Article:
Saturday, February 26, 2011

Back To Scratch

I didn't realize how long it has been since I last posted! This gorgeous weather we've been having has had me distracted. I've been spending large amounts of time in the garden or just on general outside projects. We often times don't really have a spring to speak of; it just goes from winter to HOT, so these actual spring temps are great.
Yesterday was quite windy and cool though, after a stormy, rainy night, so I decided to go back to the ol' pantry projects. I had received the sanding discs I ordered but was waiting for a not sunny day to come inside and use them. When I first saw the discs I thought, this ain't going to work. If you held them just right in the sun you could see just the vaguest sparkle of diamonds; it didn't seem near enough to grind concrete. But, those are some powerful little crystals. I only went up to 400 grit (the pack went to 2,000) but it produced a very nice, smooth surface. The 50 grit knocked down the rough areas and then I just worked my way up. I suppose if you used the entire spectrum of grits you could produce a virtual mirror finish.

I know these are not really good shots of the surface, and the sealer is not on yet either, so it doesn't really show how polished it is but I was quite pleased and actually surprised that they did as well as they did. I was afraid nothing was going to fix that surface but it even took down the uneven areas in addition to polishing. It was a major pain in that you MUST use the pads wet, so you have to keep water standing on the surface. This keeps the dust down but throws a slurry of fine concrete over everything. You use the pads with a stiff backing pad and screws onto a 4" side grinder. I did cover the cabinets with plastic sheeting but it was a freaking mess. I would only recommend this remedy if there is no other choice. I spent all afternoon cleaning the pantry and kitchen area but it did fix the counter top. It is nowhere near perfect but it is acceptable now, even for me and ya'll know I can be a bit picky. Once I have the concrete back splashes installed I believe it will look pretty good.

After cleaning everything I installed yet another shelving unit above this window. I am also going to install a few hooks to the underside of this shelf to hang drying herbs and such.
Now, to install the flooring. I am very excited about that. The back splashes will be poured outside and then just set in place so there will not be any more messes in here and not affect the floor.

I have also been working on the garden gates. The other side is up and installed. I now just have to set the hinges and hang this side; which I am about to do today. I am real happy with the way these gates have turned out. Completed pictures soon! I wanted to show my method for plumbing this post though. I know it's not rocket science but some people have never done it before. I pulled a string line down the fence to line this post up by and painted my marks for both side on the ground. With the other side of the gate up I simply measured from the inside edge of the hanging leaf to the inside edge of the post to make sure I had enough space for the next leaf. Always measure at the bottom of the post and then plumb up. As you plumb you will have to keep checking the bottom and adjust a little, as plumbing will move the whole post a little bit. Two kickers, which you go ahead and nail on before you start plumbing, hold the top both ways. This is a very easy and simple method.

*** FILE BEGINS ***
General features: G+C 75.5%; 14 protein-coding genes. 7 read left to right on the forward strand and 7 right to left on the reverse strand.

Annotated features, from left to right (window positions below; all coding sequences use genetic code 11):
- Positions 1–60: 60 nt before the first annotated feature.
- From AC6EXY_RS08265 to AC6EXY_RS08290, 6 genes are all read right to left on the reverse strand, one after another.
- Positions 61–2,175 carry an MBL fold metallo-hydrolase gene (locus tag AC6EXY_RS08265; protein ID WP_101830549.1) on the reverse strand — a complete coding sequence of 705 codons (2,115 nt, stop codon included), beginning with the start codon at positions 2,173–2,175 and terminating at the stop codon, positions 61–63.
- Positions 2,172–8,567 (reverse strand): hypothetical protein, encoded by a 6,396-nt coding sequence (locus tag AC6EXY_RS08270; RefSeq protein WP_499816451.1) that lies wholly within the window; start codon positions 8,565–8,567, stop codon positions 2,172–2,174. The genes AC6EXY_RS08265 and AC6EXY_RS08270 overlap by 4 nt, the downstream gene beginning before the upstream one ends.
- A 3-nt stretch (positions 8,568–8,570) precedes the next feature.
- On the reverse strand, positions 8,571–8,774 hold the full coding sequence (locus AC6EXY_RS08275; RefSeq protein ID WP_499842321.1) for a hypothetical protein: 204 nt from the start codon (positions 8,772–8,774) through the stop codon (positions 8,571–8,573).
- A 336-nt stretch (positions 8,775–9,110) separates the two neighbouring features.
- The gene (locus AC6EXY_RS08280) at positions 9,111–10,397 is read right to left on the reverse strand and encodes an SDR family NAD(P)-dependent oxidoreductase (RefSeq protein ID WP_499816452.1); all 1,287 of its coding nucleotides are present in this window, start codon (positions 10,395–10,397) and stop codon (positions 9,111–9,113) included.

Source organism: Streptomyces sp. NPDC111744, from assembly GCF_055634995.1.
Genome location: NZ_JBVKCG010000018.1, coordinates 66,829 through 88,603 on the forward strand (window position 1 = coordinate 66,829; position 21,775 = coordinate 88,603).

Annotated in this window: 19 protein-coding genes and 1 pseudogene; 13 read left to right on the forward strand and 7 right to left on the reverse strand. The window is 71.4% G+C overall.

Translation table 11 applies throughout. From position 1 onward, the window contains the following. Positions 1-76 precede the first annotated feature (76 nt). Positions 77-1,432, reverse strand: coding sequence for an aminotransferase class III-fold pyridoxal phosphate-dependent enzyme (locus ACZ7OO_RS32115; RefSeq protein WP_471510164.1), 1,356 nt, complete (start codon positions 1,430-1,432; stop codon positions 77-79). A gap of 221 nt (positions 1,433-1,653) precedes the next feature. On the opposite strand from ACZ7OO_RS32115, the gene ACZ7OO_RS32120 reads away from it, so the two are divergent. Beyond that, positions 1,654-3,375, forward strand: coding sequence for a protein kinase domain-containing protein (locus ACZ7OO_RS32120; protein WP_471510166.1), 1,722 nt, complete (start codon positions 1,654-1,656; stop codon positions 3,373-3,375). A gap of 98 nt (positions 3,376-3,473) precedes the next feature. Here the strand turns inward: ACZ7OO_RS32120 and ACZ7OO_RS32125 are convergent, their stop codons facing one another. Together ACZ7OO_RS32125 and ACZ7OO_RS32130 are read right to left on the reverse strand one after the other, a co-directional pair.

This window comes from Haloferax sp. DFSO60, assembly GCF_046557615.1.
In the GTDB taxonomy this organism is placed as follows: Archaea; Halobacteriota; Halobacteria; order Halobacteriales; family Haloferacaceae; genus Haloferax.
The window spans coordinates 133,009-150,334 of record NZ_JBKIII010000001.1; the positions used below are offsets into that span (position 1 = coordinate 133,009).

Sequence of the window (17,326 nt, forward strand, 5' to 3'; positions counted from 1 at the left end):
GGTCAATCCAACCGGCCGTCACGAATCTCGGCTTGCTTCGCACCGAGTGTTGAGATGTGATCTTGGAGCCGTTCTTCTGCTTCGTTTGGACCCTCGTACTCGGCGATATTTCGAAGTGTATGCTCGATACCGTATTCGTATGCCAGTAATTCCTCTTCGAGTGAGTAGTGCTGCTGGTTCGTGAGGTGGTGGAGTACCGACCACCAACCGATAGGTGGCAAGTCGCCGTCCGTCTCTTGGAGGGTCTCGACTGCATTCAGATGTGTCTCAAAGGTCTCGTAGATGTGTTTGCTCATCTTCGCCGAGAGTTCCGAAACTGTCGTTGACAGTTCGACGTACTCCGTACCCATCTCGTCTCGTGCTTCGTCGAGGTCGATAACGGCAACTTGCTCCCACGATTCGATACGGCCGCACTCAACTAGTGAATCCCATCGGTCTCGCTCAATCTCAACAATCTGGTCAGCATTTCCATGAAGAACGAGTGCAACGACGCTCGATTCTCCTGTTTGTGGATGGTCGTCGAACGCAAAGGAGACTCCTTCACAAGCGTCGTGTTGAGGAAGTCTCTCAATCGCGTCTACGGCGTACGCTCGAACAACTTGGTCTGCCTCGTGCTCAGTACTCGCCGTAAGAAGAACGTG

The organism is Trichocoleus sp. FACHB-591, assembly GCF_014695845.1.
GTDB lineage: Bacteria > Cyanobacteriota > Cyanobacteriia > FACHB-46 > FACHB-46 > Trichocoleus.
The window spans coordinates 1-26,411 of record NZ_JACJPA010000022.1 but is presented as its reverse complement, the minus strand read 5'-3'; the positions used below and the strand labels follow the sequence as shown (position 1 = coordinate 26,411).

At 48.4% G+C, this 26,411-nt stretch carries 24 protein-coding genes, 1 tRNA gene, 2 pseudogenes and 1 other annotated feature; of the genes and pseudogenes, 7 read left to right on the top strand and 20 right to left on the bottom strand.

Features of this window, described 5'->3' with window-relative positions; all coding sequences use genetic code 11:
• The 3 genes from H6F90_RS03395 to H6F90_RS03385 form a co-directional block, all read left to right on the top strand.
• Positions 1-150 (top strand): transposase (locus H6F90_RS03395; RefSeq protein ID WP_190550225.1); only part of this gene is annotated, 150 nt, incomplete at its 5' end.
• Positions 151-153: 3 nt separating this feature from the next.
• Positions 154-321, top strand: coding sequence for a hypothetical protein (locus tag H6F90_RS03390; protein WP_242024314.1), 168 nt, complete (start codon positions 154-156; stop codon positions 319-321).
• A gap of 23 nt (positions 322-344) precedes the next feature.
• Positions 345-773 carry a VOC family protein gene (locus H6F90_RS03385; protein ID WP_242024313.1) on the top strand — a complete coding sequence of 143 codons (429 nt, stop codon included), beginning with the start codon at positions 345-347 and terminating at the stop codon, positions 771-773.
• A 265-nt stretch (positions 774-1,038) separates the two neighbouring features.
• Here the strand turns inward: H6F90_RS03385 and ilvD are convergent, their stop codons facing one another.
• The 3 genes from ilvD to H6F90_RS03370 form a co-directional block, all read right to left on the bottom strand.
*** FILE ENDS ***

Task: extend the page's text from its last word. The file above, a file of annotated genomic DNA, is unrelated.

Now, if you can ever get your hands on some of these things, called turnbuckles, you will bless my name every time you use them. Bless in a good way, that is! These things make setting posts or plumbing walls a snap. You just get the post halfway plumb and then nail on the turnbuckle. Then, turning the threaded part there, push or pull the post into alignment. They are about 3 feet long but made to nail onto a 2x4 of whatever length you want. Oh, and they have that hole through they foot to stake them to the ground but you can also turn them the other way, which the turnbuckle itself nailed to the top of the post. We usually use them that way on walls.

Now, back to work!!!


Woody said...

I'll be looking for a turnbuckle now! The finish on my pour turned out alright. I had never finished concrete where anyone would care any thing about the finish. The fact that it is the cap stone for our front porch made me nervous. I was waiting to see how you remedied your counter finish. What will you seal it with?

Jenn said...

Those sanders did a GREAT job. I didn't think you would get anything like the smooth finish you ended with. Nice to see it finish so well.

Who's your furry friend? Does he travel with Jack?

edifice rex said...

Hey Woody! Get you several!
Since this counter top is in the pantry and associated with food, i will put the beeswax/ linseed oil finish on it. That gives it a real nice satiny feel.
If your concrete cap is not quite as smooth as you like you can get a 'rubbing rock' (it's like a brick with a handle) or hell, just use a brick! and rub in a circular motion to smooth the concrete. Now, that does give kind of a fuzzy finish but it knocks the high spots off. You can also buy these diamond disc one at a time for a few dollars, so you could go over it with say, a 200 grit pad for a pretty smooth finish.
It looked like in your pictures though that it was going to have a fair smooth finish when you got through.

Hey Jenn! I didn't think I was going to be able to get that good a finish either! lol!
But, those diamond blades and pads work wonders.

The pup is my little dog Chigger. I haven't mentioned her yet because I wasn't sure if she was going to stay but she is a sweetheart and very smart. I think she is going to work out well here.